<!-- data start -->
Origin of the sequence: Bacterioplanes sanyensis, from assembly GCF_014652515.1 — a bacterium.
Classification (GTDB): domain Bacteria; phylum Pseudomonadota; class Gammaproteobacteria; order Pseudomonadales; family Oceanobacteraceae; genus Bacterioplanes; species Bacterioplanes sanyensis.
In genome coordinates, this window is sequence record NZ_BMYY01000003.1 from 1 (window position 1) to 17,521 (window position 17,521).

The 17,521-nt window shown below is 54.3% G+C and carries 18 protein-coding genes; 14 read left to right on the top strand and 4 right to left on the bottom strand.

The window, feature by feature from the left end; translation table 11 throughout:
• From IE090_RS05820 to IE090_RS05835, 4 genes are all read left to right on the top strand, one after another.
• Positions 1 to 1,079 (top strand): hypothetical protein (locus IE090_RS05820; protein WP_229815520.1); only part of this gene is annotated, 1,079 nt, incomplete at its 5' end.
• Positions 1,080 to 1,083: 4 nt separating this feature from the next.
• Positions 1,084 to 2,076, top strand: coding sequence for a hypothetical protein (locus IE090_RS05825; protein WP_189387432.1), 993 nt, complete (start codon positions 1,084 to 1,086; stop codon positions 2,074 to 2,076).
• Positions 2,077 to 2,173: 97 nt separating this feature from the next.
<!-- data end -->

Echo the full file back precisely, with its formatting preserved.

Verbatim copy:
Origin of the sequence: Bacterioplanes sanyensis, from assembly GCF_014652515.1 — a bacterium.
Classification (GTDB): domain Bacteria; phylum Pseudomonadota; class Gammaproteobacteria; order Pseudomonadales; family Oceanobacteraceae; genus Bacterioplanes; species Bacterioplanes sanyensis.
In genome coordinates, this window is sequence record NZ_BMYY01000003.1 from 1 (window position 1) to 17,521 (window position 17,521).

The 17,521-nt window shown below is 54.3% G+C and carries 18 protein-coding genes; 14 read left to right on the top strand and 4 right to left on the bottom strand.

The window, feature by feature from the left end; translation table 11 throughout:
• From IE090_RS05820 to IE090_RS05835, 4 genes are all read left to right on the top strand, one after another.
• Positions 1 to 1,079 (top strand): hypothetical protein (locus IE090_RS05820; protein WP_229815520.1); only part of this gene is annotated, 1,079 nt, incomplete at its 5' end.
• Positions 1,080 to 1,083: 4 nt separating this feature from the next.
• Positions 1,084 to 2,076, top strand: coding sequence for a hypothetical protein (locus IE090_RS05825; protein WP_189387432.1), 993 nt, complete (start codon positions 1,084 to 1,086; stop codon positions 2,074 to 2,076).
• Positions 2,077 to 2,173: 97 nt separating this feature from the next.